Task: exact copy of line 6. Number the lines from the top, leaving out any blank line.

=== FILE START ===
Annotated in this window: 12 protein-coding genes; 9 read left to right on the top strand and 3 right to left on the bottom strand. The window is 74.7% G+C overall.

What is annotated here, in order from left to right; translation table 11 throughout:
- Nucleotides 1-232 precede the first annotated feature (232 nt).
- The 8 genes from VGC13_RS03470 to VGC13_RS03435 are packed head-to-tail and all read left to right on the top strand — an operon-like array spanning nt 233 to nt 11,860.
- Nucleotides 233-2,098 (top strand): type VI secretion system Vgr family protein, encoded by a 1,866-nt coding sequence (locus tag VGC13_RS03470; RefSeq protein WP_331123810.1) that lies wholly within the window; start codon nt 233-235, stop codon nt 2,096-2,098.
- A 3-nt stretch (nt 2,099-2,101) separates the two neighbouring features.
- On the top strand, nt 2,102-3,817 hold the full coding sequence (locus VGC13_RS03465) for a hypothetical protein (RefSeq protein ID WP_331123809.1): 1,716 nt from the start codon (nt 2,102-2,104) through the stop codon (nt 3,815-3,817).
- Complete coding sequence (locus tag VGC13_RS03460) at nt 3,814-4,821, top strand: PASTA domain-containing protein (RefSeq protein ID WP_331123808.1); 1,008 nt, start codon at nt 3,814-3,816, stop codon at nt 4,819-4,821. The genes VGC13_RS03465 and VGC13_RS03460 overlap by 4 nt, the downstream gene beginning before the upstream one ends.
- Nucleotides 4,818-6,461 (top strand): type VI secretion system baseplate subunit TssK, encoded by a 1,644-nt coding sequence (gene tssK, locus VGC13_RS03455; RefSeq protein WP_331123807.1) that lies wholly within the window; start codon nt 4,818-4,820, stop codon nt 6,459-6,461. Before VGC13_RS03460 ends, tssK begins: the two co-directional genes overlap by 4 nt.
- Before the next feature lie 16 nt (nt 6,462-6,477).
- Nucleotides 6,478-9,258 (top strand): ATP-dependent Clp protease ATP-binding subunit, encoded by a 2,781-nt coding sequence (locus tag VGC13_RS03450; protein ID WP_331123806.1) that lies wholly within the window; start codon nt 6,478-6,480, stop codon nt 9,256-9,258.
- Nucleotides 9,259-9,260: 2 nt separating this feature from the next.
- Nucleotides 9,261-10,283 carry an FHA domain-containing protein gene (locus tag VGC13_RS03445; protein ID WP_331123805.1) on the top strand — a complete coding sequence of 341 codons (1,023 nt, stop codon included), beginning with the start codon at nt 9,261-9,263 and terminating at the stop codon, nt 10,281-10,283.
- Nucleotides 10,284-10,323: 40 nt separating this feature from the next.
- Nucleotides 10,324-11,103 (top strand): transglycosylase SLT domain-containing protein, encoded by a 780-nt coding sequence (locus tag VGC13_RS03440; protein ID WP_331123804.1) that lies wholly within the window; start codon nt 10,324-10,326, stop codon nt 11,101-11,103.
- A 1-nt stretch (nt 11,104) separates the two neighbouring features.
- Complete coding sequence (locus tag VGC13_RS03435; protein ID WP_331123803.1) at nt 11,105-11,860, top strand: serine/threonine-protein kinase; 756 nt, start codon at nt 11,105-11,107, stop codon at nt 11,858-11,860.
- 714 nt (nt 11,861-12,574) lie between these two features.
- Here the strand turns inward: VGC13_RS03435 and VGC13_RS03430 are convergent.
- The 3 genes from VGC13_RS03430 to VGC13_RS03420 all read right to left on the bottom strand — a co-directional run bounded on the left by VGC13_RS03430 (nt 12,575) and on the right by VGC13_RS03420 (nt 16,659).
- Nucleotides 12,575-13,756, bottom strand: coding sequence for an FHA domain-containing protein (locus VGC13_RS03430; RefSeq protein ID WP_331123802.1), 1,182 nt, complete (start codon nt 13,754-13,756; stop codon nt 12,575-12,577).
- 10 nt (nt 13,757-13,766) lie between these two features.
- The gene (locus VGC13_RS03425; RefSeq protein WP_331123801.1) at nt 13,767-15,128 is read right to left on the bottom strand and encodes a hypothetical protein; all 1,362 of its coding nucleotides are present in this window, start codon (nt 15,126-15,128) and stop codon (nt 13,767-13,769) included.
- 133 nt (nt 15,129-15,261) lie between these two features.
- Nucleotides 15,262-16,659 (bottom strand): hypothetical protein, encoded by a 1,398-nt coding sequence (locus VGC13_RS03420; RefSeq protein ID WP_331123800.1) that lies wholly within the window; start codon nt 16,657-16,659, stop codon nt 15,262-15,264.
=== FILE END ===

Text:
- A 3-nt stretch (nt 2,099-2,101) separates the two neighbouring features.